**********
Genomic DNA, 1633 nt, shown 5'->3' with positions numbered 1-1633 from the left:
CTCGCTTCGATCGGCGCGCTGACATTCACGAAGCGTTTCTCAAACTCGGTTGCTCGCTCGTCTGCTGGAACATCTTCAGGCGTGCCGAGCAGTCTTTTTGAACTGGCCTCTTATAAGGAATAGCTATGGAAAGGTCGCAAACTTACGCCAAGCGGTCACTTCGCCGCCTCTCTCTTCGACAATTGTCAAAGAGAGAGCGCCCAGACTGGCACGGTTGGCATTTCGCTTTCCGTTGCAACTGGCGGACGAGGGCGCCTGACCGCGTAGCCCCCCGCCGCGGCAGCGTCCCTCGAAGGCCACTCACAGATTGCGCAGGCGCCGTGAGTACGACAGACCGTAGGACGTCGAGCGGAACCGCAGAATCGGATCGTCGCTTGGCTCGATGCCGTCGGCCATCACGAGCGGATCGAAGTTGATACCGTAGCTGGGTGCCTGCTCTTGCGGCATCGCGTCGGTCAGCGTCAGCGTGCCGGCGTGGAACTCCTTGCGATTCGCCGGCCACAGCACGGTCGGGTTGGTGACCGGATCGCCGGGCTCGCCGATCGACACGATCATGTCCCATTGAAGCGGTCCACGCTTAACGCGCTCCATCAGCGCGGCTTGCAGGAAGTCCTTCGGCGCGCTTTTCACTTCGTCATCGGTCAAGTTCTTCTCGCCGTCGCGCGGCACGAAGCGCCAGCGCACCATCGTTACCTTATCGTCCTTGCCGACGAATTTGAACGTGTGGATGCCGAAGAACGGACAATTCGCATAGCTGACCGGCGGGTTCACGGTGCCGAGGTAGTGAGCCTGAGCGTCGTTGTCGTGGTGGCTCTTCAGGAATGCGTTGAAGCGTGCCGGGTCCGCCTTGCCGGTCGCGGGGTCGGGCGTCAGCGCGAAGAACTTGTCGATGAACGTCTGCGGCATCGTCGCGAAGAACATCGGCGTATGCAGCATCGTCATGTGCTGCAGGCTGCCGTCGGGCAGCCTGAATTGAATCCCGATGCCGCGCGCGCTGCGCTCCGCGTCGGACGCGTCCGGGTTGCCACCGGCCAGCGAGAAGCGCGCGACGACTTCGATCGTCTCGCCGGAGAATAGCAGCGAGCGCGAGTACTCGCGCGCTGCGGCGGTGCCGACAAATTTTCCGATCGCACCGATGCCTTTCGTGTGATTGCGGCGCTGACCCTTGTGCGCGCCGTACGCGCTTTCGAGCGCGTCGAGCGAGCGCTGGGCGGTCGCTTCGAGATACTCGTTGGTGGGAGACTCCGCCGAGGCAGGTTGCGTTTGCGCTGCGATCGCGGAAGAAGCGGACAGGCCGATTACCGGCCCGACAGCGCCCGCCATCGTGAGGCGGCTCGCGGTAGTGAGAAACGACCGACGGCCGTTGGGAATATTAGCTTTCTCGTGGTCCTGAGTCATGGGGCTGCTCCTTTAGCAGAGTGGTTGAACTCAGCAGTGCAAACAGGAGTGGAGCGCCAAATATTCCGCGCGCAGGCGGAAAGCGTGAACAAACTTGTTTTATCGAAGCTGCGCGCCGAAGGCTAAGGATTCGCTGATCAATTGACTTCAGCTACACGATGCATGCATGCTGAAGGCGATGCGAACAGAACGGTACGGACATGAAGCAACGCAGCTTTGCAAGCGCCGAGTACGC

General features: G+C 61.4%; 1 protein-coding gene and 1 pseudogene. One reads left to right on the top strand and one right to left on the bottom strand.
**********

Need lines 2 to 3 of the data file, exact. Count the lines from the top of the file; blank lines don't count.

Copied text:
CTCGCTTCGATCGGCGCGCTGACATTCACGAAGCGTTTCTCAAACTCGGTTGCTCGCTCGTCTGCTGGAACATCTTCAGGCGTGCCGAGCAGTCTTTTTGAACTGGCCTCTTATAAGGAATAGCTATGGAAAGGTCGCAAACTTACGCCAAGCGGTCACTTCGCCGCCTCTCTCTTCGACAATTGTCAAAGAGAGAGCGCCCAGACTGGCACGGTTGGCATTTCGCTTTCCGTTGCAACTGGCGGACGAGGGCGCCTGACCGCGTAGCCCCCCGCCGCGGCAGCGTCCCTCGAAGGCCACTCACAGATTGCGCAGGCGCCGTGAGTACGACAGACCGTAGGACGTCGAGCGGAACCGCAGAATCGGATCGTCGCTTGGCTCGATGCCGTCGGCCATCACGAGCGGATCGAAGTTGATACCGTAGCTGGGTGCCTGCTCTTGCGGCATCGCGTCGGTCAGCGTCAGCGTGCCGGCGTGGAACTCCTTGCGATTCGCCGGCCACAGCACGGTCGGGTTGGTGACCGGATCGCCGGGCTCGCCGATCGACACGATCATGTCCCATTGAAGCGGTCCACGCTTAACGCGCTCCATCAGCGCGGCTTGCAGGAAGTCCTTCGGCGCGCTTTTCACTTCGTCATCGGTCAAGTTCTTCTCGCCGTCGCGCGGCACGAAGCGCCAGCGCACCATCGTTACCTTATCGTCCTTGCCGACGAATTTGAACGTGTGGATGCCGAAGAACGGACAATTCGCATAGCTGACCGGCGGGTTCACGGTGCCGAGGTAGTGAGCCTGAGCGTCGTTGTCGTGGTGGCTCTTCAGGAATGCGTTGAAGCGTGCCGGGTCCGCCTTGCCGGTCGCGGGGTCGGGCGTCAGCGCGAAGAACTTGTCGATGAACGTCTGCGGCATCGTCGCGAAGAACATCGGCGTATGCAGCATCGTCATGTGCTGCAGGCTGCCGTCGGGCAGCCTGAATTGAATCCCGATGCCGCGCGCGCTGCGCTCCGCGTCGGACGCGTCCGGGTTGCCACCGGCCAGCGAGAAGCGCGCGACGACTTCGATCGTCTCGCCGGAGAATAGCAGCGAGCGCGAGTACTCGCGCGCTGCGGCGGTGCCGACAAATTTTCCGATCGCACCGATGCCTTTCGTGTGATTGCGGCGCTGACCCTTGTGCGCGCCGTACGCGCTTTCGAGCGCGTCGAGCGAGCGCTGGGCGGTCGCTTCGAGATACTCGTTGGTGGGAGACTCCGCCGAGGCAGGTTGCGTTTGCGCTGCGATCGCGGAAGAAGCGGACAGGCCGATTACCGGCCCGACAGCGCCCGCCATCGTGAGGCGGCTCGCGGTAGTGAGAAACGACCGACGGCCGTTGGGAATATTAGCTTTCTCGTGGTCCTGAGTCATGGGGCTGCTCCTTTAGCAGAGTGGTTGAACTCAGCAGTGCAAACAGGAGTGGAGCGCCAAATATTCCGCGCGCAGGCGGAAAGCGTGAACAAACTTGTTTTATCGAAGCTGCGCGCCGAAGGCTAAGGATTCGCTGATCAATTGACTTCAGCTACACGATGCATGCATGCTGAAGGCGATGCGAACAGAACGGTACGGACATGAAGCAACGCAGCTTTGCAAGCGCCGAGTACGC

General features: G+C 61.4%; 1 protein-coding gene and 1 pseudogene. One reads left to right on the top strand and one right to left on the bottom strand.